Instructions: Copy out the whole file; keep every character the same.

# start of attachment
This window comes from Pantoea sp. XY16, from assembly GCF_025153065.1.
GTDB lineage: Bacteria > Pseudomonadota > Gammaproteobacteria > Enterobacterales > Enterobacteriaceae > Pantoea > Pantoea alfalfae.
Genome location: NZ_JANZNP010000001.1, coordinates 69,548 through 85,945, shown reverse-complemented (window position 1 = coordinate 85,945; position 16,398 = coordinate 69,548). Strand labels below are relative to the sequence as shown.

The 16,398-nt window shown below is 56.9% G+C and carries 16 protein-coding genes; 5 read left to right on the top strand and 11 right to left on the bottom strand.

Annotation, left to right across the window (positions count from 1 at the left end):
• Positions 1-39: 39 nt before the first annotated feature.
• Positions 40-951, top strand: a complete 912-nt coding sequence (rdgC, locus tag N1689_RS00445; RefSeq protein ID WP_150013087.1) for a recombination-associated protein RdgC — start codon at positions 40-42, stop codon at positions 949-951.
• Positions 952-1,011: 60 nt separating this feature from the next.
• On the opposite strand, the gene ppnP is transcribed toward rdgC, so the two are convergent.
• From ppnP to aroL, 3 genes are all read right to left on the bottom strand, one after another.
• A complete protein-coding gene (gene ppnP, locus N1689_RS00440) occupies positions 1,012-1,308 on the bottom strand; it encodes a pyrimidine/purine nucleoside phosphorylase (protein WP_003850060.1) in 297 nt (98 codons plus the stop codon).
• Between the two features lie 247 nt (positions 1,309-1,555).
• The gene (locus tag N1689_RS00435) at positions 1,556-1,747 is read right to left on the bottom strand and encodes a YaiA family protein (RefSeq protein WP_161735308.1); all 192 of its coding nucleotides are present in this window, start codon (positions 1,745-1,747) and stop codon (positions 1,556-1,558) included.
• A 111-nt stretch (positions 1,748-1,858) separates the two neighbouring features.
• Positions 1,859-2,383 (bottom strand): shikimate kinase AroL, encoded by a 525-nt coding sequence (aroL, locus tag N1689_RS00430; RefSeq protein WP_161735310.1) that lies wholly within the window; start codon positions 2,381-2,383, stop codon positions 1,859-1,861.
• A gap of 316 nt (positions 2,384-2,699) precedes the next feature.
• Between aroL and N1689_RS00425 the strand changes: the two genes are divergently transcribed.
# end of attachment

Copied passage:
This window comes from Pantoea sp. XY16, from assembly GCF_025153065.1.
GTDB lineage: Bacteria > Pseudomonadota > Gammaproteobacteria > Enterobacterales > Enterobacteriaceae > Pantoea > Pantoea alfalfae.
Genome location: NZ_JANZNP010000001.1, coordinates 69,548 through 85,945, shown reverse-complemented (window position 1 = coordinate 85,945; position 16,398 = coordinate 69,548). Strand labels below are relative to the sequence as shown.

The 16,398-nt window shown below is 56.9% G+C and carries 16 protein-coding genes; 5 read left to right on the top strand and 11 right to left on the bottom strand.

Annotation, left to right across the window (positions count from 1 at the left end):
• Positions 1-39: 39 nt before the first annotated feature.
• Positions 40-951, top strand: a complete 912-nt coding sequence (rdgC, locus tag N1689_RS00445; RefSeq protein ID WP_150013087.1) for a recombination-associated protein RdgC — start codon at positions 40-42, stop codon at positions 949-951.
• Positions 952-1,011: 60 nt separating this feature from the next.
• On the opposite strand, the gene ppnP is transcribed toward rdgC, so the two are convergent.
• From ppnP to aroL, 3 genes are all read right to left on the bottom strand, one after another.
• A complete protein-coding gene (gene ppnP, locus N1689_RS00440) occupies positions 1,012-1,308 on the bottom strand; it encodes a pyrimidine/purine nucleoside phosphorylase (protein WP_003850060.1) in 297 nt (98 codons plus the stop codon).
• Between the two features lie 247 nt (positions 1,309-1,555).
• The gene (locus tag N1689_RS00435) at positions 1,556-1,747 is read right to left on the bottom strand and encodes a YaiA family protein (RefSeq protein WP_161735308.1); all 192 of its coding nucleotides are present in this window, start codon (positions 1,745-1,747) and stop codon (positions 1,556-1,558) included.
• A 111-nt stretch (positions 1,748-1,858) separates the two neighbouring features.
• Positions 1,859-2,383 (bottom strand): shikimate kinase AroL, encoded by a 525-nt coding sequence (aroL, locus tag N1689_RS00430; RefSeq protein WP_161735310.1) that lies wholly within the window; start codon positions 2,381-2,383, stop codon positions 1,859-1,861.
• A gap of 316 nt (positions 2,384-2,699) precedes the next feature.
• Between aroL and N1689_RS00425 the strand changes: the two genes are divergently transcribed.